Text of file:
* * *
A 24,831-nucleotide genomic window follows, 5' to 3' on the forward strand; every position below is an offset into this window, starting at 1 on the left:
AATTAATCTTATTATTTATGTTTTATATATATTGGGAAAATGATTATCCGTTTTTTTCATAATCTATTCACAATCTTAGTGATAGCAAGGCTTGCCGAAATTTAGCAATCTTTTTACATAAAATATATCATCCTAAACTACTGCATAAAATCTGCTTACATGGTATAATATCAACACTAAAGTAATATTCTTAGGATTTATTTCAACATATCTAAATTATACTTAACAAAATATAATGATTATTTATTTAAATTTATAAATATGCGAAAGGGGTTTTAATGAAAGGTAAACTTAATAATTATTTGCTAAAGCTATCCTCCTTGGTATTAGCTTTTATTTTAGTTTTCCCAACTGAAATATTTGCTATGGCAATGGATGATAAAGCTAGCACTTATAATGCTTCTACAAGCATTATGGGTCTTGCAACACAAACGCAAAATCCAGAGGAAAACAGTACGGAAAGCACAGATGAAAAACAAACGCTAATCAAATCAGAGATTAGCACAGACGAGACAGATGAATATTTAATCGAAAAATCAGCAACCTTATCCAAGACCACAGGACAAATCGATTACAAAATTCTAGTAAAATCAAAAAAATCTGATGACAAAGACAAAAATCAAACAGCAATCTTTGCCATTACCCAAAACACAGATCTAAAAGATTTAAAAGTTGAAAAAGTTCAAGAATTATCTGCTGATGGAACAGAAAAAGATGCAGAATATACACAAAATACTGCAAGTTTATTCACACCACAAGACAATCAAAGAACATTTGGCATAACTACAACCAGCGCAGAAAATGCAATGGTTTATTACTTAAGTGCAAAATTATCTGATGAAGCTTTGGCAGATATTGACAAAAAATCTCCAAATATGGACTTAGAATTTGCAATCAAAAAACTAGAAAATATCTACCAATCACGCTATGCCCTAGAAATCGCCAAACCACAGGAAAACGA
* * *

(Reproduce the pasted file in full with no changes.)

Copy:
A 24,831-nucleotide genomic window follows, 5' to 3' on the forward strand; every position below is an offset into this window, starting at 1 on the left:
AATTAATCTTATTATTTATGTTTTATATATATTGGGAAAATGATTATCCGTTTTTTTCATAATCTATTCACAATCTTAGTGATAGCAAGGCTTGCCGAAATTTAGCAATCTTTTTACATAAAATATATCATCCTAAACTACTGCATAAAATCTGCTTACATGGTATAATATCAACACTAAAGTAATATTCTTAGGATTTATTTCAACATATCTAAATTATACTTAACAAAATATAATGATTATTTATTTAAATTTATAAATATGCGAAAGGGGTTTTAATGAAAGGTAAACTTAATAATTATTTGCTAAAGCTATCCTCCTTGGTATTAGCTTTTATTTTAGTTTTCCCAACTGAAATATTTGCTATGGCAATGGATGATAAAGCTAGCACTTATAATGCTTCTACAAGCATTATGGGTCTTGCAACACAAACGCAAAATCCAGAGGAAAACAGTACGGAAAGCACAGATGAAAAACAAACGCTAATCAAATCAGAGATTAGCACAGACGAGACAGATGAATATTTAATCGAAAAATCAGCAACCTTATCCAAGACCACAGGACAAATCGATTACAAAATTCTAGTAAAATCAAAAAAATCTGATGACAAAGACAAAAATCAAACAGCAATCTTTGCCATTACCCAAAACACAGATCTAAAAGATTTAAAAGTTGAAAAAGTTCAAGAATTATCTGCTGATGGAACAGAAAAAGATGCAGAATATACACAAAATACTGCAAGTTTATTCACACCACAAGACAATCAAAGAACATTTGGCATAACTACAACCAGCGCAGAAAATGCAATGGTTTATTACTTAAGTGCAAAATTATCTGATGAAGCTTTGGCAGATATTGACAAAAAATCTCCAAATATGGACTTAGAATTTGCAATCAAAAAACTAGAAAATATCTACCAATCACGCTATGCCCTAGAAATCGCCAAACCACAGGAAAACGA